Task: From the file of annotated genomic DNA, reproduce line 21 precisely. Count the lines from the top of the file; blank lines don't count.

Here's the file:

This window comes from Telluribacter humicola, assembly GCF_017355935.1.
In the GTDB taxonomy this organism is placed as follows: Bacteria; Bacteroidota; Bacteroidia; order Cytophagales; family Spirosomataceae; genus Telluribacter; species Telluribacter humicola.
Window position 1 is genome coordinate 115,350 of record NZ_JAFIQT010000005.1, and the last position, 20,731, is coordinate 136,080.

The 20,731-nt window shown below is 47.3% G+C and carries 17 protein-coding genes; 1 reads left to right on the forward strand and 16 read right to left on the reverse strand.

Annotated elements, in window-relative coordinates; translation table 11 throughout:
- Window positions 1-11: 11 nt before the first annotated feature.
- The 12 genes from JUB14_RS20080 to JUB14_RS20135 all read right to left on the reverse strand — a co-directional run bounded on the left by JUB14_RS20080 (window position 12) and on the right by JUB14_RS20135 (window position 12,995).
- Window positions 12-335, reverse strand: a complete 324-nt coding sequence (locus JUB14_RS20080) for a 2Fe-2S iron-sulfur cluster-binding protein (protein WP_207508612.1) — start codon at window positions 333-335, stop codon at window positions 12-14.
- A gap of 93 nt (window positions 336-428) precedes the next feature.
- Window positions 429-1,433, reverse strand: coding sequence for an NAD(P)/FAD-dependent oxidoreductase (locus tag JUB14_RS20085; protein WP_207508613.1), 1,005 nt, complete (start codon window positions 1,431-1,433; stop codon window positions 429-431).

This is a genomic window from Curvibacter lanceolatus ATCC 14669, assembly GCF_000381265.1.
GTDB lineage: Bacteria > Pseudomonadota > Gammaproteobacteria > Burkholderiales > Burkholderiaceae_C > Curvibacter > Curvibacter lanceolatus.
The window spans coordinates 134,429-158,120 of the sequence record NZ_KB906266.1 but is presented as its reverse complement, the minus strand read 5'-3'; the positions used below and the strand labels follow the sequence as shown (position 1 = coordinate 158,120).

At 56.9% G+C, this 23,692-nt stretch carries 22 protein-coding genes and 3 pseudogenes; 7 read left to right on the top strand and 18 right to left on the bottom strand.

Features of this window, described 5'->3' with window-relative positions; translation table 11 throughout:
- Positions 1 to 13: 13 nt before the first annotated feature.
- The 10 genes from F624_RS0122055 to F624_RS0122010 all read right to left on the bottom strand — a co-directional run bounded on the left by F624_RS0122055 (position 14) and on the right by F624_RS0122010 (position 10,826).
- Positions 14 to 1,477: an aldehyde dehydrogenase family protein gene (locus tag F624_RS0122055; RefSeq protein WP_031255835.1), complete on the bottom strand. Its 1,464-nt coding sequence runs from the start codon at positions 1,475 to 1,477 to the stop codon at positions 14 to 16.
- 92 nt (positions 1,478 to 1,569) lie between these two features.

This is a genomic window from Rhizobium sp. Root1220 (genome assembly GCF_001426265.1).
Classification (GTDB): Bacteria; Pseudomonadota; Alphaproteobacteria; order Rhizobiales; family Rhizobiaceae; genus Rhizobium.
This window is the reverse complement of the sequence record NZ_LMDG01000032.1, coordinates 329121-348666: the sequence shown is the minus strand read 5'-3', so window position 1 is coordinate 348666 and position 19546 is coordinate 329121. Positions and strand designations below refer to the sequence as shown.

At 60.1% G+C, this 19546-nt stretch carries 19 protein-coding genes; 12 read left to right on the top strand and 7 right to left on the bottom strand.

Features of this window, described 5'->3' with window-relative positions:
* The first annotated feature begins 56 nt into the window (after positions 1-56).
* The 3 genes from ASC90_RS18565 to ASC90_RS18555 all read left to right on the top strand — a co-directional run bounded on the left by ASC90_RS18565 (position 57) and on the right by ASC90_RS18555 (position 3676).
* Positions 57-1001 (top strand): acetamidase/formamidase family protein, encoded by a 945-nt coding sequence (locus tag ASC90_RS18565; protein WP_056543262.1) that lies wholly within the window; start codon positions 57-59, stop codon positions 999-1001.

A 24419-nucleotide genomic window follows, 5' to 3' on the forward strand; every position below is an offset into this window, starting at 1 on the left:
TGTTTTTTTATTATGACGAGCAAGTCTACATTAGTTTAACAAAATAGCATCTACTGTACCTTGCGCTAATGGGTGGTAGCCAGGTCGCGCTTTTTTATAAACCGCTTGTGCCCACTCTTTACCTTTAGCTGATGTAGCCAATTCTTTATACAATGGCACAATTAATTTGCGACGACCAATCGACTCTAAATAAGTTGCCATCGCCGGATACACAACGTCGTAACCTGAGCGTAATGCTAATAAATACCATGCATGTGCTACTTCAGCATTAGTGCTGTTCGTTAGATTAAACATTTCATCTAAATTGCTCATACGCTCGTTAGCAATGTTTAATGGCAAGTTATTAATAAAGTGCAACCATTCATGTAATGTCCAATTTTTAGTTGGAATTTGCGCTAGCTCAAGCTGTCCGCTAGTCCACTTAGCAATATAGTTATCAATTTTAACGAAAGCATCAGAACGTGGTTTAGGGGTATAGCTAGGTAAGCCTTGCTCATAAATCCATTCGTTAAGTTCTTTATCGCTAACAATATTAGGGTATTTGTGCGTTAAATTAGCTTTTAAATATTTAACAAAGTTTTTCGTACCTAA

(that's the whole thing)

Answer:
Classification (GTDB): Bacteria; Pseudomonadota; Alphaproteobacteria; order Rhizobiales; family Rhizobiaceae; genus Rhizobium.